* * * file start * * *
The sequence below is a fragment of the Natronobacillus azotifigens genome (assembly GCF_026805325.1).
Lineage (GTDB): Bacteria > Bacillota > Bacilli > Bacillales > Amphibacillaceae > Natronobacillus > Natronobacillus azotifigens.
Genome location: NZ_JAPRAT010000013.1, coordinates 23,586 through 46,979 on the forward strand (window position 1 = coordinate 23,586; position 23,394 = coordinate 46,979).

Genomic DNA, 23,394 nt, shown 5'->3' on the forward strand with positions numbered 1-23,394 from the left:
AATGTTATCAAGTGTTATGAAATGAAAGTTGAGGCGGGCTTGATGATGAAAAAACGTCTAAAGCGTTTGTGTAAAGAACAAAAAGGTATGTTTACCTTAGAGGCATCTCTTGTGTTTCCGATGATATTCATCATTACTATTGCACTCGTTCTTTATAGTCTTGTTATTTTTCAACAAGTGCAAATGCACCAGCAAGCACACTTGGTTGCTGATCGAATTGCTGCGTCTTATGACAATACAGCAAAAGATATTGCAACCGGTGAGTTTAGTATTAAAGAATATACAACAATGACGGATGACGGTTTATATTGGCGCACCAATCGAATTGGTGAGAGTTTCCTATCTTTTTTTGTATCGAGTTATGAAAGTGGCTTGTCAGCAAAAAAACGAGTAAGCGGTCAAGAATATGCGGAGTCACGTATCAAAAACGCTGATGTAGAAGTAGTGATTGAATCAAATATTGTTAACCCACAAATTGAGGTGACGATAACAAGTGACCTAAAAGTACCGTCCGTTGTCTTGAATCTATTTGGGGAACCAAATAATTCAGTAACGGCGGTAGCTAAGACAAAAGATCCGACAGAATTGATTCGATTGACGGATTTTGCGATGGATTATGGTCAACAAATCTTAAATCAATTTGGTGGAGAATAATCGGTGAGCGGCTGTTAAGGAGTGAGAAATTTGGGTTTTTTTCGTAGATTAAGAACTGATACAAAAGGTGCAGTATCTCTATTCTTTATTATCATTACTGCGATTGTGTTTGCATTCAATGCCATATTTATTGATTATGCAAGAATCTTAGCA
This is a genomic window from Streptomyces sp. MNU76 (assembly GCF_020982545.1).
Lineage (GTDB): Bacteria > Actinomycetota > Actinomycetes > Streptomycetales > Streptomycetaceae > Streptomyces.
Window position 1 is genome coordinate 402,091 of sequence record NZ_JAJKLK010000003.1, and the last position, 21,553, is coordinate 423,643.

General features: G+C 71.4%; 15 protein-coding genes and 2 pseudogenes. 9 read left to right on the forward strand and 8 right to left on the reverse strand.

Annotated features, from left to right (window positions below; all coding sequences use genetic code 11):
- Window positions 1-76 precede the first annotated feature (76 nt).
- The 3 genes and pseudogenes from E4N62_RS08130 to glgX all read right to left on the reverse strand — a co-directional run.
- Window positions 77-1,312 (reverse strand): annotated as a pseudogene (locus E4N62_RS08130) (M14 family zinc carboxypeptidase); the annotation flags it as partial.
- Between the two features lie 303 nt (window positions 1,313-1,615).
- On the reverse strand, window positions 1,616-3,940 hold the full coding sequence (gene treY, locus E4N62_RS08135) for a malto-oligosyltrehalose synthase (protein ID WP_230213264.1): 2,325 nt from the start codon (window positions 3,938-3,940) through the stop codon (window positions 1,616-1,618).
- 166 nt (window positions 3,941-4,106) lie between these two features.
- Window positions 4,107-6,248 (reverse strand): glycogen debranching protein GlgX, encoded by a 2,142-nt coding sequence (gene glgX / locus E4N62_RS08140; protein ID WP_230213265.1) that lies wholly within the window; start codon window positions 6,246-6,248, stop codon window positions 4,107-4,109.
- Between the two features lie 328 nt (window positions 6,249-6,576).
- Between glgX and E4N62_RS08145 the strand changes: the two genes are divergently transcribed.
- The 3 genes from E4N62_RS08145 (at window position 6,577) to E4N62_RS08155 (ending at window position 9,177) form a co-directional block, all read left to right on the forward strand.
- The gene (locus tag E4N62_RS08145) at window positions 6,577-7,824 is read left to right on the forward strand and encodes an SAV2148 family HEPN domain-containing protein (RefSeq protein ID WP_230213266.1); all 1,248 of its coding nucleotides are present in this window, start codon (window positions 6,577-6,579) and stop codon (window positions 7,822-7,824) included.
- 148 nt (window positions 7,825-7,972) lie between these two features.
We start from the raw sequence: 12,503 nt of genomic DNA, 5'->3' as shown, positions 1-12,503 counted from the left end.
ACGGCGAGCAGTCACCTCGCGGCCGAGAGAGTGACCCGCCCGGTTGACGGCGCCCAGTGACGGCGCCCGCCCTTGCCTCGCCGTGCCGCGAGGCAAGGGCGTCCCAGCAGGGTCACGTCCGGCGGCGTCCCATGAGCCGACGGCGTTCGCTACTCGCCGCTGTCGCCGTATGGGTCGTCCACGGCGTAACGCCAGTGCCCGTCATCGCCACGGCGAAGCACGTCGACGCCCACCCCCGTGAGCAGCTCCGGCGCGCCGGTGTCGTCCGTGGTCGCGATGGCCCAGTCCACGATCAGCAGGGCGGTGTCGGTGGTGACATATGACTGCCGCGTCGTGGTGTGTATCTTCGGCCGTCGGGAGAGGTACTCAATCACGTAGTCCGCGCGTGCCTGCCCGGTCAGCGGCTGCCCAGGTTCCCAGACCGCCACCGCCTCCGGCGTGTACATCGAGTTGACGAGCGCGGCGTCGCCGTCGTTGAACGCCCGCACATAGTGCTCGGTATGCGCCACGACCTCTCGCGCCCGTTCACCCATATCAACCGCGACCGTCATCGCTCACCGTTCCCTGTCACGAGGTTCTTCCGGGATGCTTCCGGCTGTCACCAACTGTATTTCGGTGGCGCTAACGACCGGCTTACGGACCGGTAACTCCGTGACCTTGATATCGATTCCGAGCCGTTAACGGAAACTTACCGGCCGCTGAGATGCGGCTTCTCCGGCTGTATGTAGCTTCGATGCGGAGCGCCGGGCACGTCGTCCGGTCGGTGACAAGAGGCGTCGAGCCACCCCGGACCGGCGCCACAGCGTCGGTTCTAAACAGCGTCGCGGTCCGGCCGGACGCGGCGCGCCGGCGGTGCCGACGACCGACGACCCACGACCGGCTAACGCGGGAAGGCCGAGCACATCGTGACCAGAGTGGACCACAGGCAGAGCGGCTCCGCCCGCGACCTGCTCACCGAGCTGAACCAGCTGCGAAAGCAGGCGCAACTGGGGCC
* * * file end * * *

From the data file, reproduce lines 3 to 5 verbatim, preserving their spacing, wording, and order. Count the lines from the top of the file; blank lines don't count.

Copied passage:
Genome location: NZ_JAPRAT010000013.1, coordinates 23,586 through 46,979 on the forward strand (window position 1 = coordinate 23,586; position 23,394 = coordinate 46,979).

Genomic DNA, 23,394 nt, shown 5'->3' on the forward strand with positions numbered 1-23,394 from the left:
AATGTTATCAAGTGTTATGAAATGAAAGTTGAGGCGGGCTTGATGATGAAAAAACGTCTAAAGCGTTTGTGTAAAGAACAAAAAGGTATGTTTACCTTAGAGGCATCTCTTGTGTTTCCGATGATATTCATCATTACTATTGCACTCGTTCTTTATAGTCTTGTTATTTTTCAACAAGTGCAAATGCACCAGCAAGCACACTTGGTTGCTGATCGAATTGCTGCGTCTTATGACAATACAGCAAAAGATATTGCAACCGGTGAGTTTAGTATTAAAGAATATACAACAATGACGGATGACGGTTTATATTGGCGCACCAATCGAATTGGTGAGAGTTTCCTATCTTTTTTTGTATCGAGTTATGAAAGTGGCTTGTCAGCAAAAAAACGAGTAAGCGGTCAAGAATATGCGGAGTCACGTATCAAAAACGCTGATGTAGAAGTAGTGATTGAATCAAATATTGTTAACCCACAAATTGAGGTGACGATAACAAGTGACCTAAAAGTACCGTCCGTTGTCTTGAATCTATTTGGGGAACCAAATAATTCAGTAACGGCGGTAGCTAAGACAAAAGATCCGACAGAATTGATTCGATTGACGGATTTTGCGATGGATTATGGTCAACAAATCTTAAATCAATTTGGTGGAGAATAATCGGTGAGCGGCTGTTAAGGAGTGAGAAATTTGGGTTTTTTTCGTAGATTAAGAACTGATACAAAAGGTGCAGTATCTCTATTCTTTATTATCATTACTGCGATTGTGTTTGCATTCAATGCCATATTTATTGATTATGCAAGAATCTTAGCA